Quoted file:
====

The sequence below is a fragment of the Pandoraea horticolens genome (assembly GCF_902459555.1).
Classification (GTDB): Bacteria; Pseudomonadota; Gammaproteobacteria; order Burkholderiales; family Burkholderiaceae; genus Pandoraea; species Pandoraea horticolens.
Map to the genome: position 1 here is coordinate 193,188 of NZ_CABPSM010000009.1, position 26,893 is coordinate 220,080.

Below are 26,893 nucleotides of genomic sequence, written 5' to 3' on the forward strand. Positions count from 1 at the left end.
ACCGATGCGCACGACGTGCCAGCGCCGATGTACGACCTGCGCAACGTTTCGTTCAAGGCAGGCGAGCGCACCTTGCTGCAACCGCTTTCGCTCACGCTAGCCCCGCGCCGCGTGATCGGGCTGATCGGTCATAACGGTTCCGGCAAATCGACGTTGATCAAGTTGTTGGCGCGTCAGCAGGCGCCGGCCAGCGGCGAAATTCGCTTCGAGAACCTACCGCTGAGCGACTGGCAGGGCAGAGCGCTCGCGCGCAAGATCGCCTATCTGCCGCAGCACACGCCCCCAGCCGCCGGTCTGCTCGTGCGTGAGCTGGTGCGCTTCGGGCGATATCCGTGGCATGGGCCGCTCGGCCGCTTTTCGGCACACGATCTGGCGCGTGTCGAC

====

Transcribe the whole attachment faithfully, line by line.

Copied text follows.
The sequence below is a fragment of the Pandoraea horticolens genome (assembly GCF_902459555.1).
Classification (GTDB): Bacteria; Pseudomonadota; Gammaproteobacteria; order Burkholderiales; family Burkholderiaceae; genus Pandoraea; species Pandoraea horticolens.
Map to the genome: position 1 here is coordinate 193,188 of NZ_CABPSM010000009.1, position 26,893 is coordinate 220,080.

Below are 26,893 nucleotides of genomic sequence, written 5' to 3' on the forward strand. Positions count from 1 at the left end.
ACCGATGCGCACGACGTGCCAGCGCCGATGTACGACCTGCGCAACGTTTCGTTCAAGGCAGGCGAGCGCACCTTGCTGCAACCGCTTTCGCTCACGCTAGCCCCGCGCCGCGTGATCGGGCTGATCGGTCATAACGGTTCCGGCAAATCGACGTTGATCAAGTTGTTGGCGCGTCAGCAGGCGCCGGCCAGCGGCGAAATTCGCTTCGAGAACCTACCGCTGAGCGACTGGCAGGGCAGAGCGCTCGCGCGCAAGATCGCCTATCTGCCGCAGCACACGCCCCCAGCCGCCGGTCTGCTCGTGCGTGAGCTGGTGCGCTTCGGGCGATATCCGTGGCATGGGCCGCTCGGCCGCTTTTCGGCACACGATCTGGCGCGTGTCGAC